If we don’t need to rely on each other for help, does the community suffer? I wonder if this could be the reason why people overall are less friendly. If you can simply pay cash to someone for something instead of lending your time and skill to someone in exchange for a service from them, what’s the point of being nice? Is it necessary to be good to your fellow neighbor if you don’t even need to know who they are? Think about neighborhoods 100 or 200 years ago. Everyone probably knew everyone else. Today we sit on our computers, driving our own individual SUVs, not needing anything from the person next to us, or giving the person next to us anything. I wonder what that does to a person, a community or to society as a whole. I’m sure you probably have experienced a situation where you’ve extended yourself and your energy was not reciprocated. It’s not a great feeling.
The broader meaning of ayni, of everything being connected to a whole got me thinking about how reductionist our thinking is regarding things like food production. In today’s world of short term profits, it seems that the long term consequences of our industrial food system are not taken into account. The carbon cycle, which is a perfect example of ayni. Many scientists blame cattle for emitting methane. “Methane = bad,” but what they’re not considering is the entire life cycle of grass-fed cattle. They’re only looking at emissions, not the whole picture. When looking at herbivores from a holistic point of view, you get a much different picture.
Grasses feed cows –> cows eating grasses stimulate new grass growth –> hoof indentations on the land help create pockets for rain to collect and cow manure inoculates the soil with beneficial bacteria —> those bacteria are also fed carbon by the plant —> the bacteria and fungus in the soil bring essential nutrients to the plant in exchange for the carbon —> the plant can grow stronger —> the cow eats more grass —> the cow provides food for humans, who are unable to digest the grass, but can very easily digest beef. The more grass-fed beef humans buy, the more cattle are able to help in the carbon cycle.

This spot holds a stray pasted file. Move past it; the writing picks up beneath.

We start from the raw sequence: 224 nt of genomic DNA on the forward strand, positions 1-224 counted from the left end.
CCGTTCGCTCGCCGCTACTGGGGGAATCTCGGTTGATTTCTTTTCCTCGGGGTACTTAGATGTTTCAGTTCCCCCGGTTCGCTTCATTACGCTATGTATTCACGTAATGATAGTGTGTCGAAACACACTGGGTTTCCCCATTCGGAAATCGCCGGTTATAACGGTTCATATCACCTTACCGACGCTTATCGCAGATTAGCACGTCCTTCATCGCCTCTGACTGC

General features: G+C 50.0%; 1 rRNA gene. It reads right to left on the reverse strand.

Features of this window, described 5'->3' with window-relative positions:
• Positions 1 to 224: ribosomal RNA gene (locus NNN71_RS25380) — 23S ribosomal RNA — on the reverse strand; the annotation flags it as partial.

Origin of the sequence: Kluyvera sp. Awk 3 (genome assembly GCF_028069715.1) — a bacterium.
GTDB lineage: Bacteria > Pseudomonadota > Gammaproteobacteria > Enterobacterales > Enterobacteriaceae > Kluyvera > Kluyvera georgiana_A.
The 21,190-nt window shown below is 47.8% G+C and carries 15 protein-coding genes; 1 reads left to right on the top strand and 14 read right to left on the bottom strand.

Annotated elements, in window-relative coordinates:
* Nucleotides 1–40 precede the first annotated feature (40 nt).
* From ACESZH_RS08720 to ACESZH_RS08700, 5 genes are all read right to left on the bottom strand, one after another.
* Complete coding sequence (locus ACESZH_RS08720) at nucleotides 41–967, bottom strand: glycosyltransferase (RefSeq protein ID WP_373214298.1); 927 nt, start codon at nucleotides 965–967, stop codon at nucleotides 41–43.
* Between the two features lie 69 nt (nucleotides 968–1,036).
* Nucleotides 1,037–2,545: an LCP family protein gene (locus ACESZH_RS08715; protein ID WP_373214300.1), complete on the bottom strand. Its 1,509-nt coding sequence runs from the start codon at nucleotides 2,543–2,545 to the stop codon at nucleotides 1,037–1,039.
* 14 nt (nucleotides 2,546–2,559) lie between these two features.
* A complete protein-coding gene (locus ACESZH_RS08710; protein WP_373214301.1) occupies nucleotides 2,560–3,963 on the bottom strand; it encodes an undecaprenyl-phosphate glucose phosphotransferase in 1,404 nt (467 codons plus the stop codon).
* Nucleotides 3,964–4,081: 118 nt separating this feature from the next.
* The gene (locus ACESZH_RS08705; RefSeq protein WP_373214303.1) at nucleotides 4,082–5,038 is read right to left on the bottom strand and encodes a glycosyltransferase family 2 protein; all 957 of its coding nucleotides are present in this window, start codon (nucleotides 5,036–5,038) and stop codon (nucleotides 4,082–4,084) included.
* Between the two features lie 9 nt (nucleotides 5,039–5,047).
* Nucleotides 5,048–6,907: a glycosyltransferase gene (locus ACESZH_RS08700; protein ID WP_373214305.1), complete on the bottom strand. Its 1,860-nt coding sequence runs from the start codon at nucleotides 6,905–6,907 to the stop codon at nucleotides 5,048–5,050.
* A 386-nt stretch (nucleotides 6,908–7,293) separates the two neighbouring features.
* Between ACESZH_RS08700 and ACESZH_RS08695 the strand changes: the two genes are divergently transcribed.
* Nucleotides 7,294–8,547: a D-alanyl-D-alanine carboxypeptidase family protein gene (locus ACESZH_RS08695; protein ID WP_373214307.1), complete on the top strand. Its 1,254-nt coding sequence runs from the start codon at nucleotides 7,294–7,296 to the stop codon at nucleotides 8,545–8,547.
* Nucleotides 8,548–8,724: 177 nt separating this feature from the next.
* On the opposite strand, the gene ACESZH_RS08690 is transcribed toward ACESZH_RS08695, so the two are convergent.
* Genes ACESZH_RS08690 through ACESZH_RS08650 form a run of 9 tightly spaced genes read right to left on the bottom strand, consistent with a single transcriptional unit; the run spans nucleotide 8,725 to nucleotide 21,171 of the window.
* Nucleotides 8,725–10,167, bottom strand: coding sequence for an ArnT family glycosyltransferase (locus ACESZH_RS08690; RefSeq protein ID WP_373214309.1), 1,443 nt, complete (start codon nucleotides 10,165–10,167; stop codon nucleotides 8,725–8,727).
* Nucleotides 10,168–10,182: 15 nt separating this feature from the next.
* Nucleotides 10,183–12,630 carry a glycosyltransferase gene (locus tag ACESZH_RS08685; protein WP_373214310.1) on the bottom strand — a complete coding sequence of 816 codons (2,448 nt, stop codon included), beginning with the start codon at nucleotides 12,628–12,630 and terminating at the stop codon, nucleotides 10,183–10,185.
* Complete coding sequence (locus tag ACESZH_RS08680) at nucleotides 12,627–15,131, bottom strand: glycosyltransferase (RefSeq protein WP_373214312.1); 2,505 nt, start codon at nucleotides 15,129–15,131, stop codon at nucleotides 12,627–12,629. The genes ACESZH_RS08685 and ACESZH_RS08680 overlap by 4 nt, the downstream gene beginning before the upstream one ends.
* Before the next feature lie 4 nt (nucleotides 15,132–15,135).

This cycle doesn’t occur in the production of a food like Soylent. That system looks more like this: we take fossil fuels out of the ground —> burn them to drive tractors which expose soil to oxygen, releasing more carbon —–> use more fossil fuels to plant, fertilize, and harvest the crops —> more fossil fuels to transported to a processing center using more fossil fuels —> the crops are processed and packaged using more fossil fuels into Soylent. Meanwhile, the land is left depleted and tons of carbon has been released during production. Yet, those in silicon valley consider Soylent infinitely more “sustainable” than grass-fed beef. What Soylent is missing is ayni – the connection to the whole.
The same goes for lab grown meats. I wonder why people consider lab meat sustainable, when considering all of the inputs required. These products don’t grow themselves. You can’t get something for nothing. You have to pay back.